Abrasive personality,corrosive even
Organic Gardener Birds Butterflies Lover of wildlife (Raccoon badge) Native Plants and Wildflowers Bee Lover
Region: Canadian
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jenniferatemple
Sep 4, 2015 3:54 PM CST
Thank You! Everybody!
Well, it would most likely be dollar spot and every cure seems to recommend chemicals. That being the case, plus the need for water and fertilizer for nice looking turf, I am giving up on growing grass! I think I'll pick a nice clover for ground cover next year. For this year, I'll just let pests have their way with it. Clover is green, soft underfoot, provides it's own nitrogen and bees love the blossoms. I live in an area with a number of major waterways so I will not add any kind of chemicals for the sake of grass. When I have a little money to spend I'll do paving stone walks and raised gardens in the back. Grass is just to fussy and crabby for me to spend an other year trying to keep it looking nice. Sighing!
Flowers never give me any trouble!
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Name: Kim
Iowa (Zone 5a)
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Chillybean
Sep 4, 2015 4:06 PM CST
I like your attitude about lawn. I am not sure I'll plant clover, I have fits with the white in my prairie patches. It is fine in the yard areas. You did give me an idea about paving stones. There are areas that nothing can grow because of where we walk and they turn to mud in the rain. I'll have to look into it and hope to find something that doesn't look like the same old thing.
Name: Sue
Ontario, Canada (Zone 4a)
Daylilies Birds Enjoys or suffers cold winters Native Plants and Wildflowers Butterflies Annuals
Region: Canadian Keeps Horses Dog Lover Plant Identifier Garden Sages
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sooby
Sep 4, 2015 4:22 PM CST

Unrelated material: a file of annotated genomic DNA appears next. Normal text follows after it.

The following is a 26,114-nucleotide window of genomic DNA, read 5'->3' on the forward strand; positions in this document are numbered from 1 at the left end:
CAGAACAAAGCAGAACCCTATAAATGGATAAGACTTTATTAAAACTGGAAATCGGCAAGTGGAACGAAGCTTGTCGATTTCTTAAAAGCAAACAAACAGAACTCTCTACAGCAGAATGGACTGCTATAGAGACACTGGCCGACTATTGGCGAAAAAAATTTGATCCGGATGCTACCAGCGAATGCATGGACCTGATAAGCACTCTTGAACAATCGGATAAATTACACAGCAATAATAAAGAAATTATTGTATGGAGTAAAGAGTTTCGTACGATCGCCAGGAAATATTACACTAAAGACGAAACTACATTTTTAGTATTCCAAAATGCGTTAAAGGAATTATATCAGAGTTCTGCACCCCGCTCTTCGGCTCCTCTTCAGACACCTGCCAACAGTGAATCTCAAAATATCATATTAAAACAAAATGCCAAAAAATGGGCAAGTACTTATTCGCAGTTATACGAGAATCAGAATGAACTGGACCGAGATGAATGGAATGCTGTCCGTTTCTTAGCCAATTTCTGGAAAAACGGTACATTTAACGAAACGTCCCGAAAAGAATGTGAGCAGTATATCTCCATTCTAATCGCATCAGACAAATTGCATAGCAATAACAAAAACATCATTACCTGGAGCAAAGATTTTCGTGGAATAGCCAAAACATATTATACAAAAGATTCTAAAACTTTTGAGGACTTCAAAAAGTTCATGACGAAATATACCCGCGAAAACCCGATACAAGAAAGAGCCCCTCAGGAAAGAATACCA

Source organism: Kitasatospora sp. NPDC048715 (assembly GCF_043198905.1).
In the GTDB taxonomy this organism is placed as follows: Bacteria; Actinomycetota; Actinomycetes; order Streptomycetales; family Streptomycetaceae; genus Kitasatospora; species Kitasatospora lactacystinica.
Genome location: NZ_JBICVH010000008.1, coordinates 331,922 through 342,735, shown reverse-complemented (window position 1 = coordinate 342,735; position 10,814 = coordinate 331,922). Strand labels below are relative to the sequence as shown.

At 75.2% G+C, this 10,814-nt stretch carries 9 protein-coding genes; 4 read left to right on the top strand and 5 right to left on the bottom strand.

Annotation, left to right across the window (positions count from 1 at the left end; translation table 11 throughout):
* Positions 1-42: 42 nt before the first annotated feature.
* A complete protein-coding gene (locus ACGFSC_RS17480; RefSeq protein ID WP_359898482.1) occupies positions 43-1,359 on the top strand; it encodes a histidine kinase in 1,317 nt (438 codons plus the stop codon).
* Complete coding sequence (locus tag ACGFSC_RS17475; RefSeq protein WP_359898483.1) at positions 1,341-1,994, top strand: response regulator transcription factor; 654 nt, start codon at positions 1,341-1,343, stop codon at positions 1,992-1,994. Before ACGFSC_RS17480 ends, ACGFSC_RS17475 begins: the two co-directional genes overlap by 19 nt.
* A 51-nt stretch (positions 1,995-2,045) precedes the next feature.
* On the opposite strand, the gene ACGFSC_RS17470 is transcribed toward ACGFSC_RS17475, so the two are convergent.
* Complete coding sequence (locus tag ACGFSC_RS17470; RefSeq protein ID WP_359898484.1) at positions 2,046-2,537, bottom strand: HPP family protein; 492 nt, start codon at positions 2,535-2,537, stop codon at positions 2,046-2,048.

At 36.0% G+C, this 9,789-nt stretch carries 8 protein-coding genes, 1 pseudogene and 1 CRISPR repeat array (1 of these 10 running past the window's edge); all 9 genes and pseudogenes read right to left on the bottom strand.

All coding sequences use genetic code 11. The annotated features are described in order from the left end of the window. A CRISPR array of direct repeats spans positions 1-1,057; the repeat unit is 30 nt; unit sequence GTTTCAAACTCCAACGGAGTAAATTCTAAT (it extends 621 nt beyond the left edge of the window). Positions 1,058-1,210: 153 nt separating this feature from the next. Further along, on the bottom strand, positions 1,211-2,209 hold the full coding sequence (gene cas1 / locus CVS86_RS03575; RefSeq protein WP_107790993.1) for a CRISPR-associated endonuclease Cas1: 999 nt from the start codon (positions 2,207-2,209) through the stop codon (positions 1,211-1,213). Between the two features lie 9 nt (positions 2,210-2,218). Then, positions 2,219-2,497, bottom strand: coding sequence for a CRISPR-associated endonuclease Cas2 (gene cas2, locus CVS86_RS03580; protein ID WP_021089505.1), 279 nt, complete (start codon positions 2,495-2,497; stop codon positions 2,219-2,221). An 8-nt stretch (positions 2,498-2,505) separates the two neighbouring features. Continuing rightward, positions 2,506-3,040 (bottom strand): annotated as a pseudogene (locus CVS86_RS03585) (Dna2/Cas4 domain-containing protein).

If it is dollar spot then once environmental conditions are no longer suitable for the disease it should go away on its own, but just applying nitrogen fertilizer should reduce it because it's a disease favoured by low levels of nitrogen. I'm familiar with an outbreak on a lawn near me and it improved dramatically after fertilization. In Ontario I don't think there are any "chemical" fungicides available to homeowners for dollar spot due to the provincial cosmetic pesticide ban.
Name: Jennifer Temple
Welland, Niagara Region, Ontar (Zone 6b)
Abrasive personality,corrosive even
Organic Gardener Birds Butterflies Lover of wildlife (Raccoon badge) Native Plants and Wildflowers Bee Lover
Region: Canadian
Image
jenniferatemple
Sep 4, 2015 4:30 PM CST
Chillybean said:I like your attitude about lawn. I am not sure I'll plant clover, I have fits with the white in my prairie patches. It is fine in the yard areas. You did give me an idea about paving stones. There are areas that nothing can grow because of where we walk and they turn to mud in the rain. I'll have to look into it and hope to find something that doesn't look like the same old thing.


Years ago, when I had a small creek with a very steep bank at the back of my very small yard. I leveled the lower bank for a terrace and collected a lot of natural flat stone (Rocks) to do my stone paving and the same for steps I'd cut out to the top of the bank. With a set of white birch and decorative grass at both ends for privacy and a wooden pic-nic table, it was a wonderful little retreat! All it cost me was hard labor.
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Name: Tiffany
Opp, AL (Zone 8b)
Houseplants Organic Gardener Composter Region: Gulf Coast Miniature Gardening Native Plants and Wildflowers
Bulbs Foliage Fan Tropicals Butterflies Garden Sages Cactus and Succulents
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purpleinopp
Sep 5, 2015 5:54 AM CST
I share your attitude! You might find something of value in this discussion:
http://garden.org/thread/go/38388/

I would love to have some of that disease killing our grass! Getting rid of the grasses that grow here is very difficult (torpedograss, bahiagrass, St. Augustine's, Bemuda, wiregrass, panic grass, they're all in our "lawn") and I just want flower beds...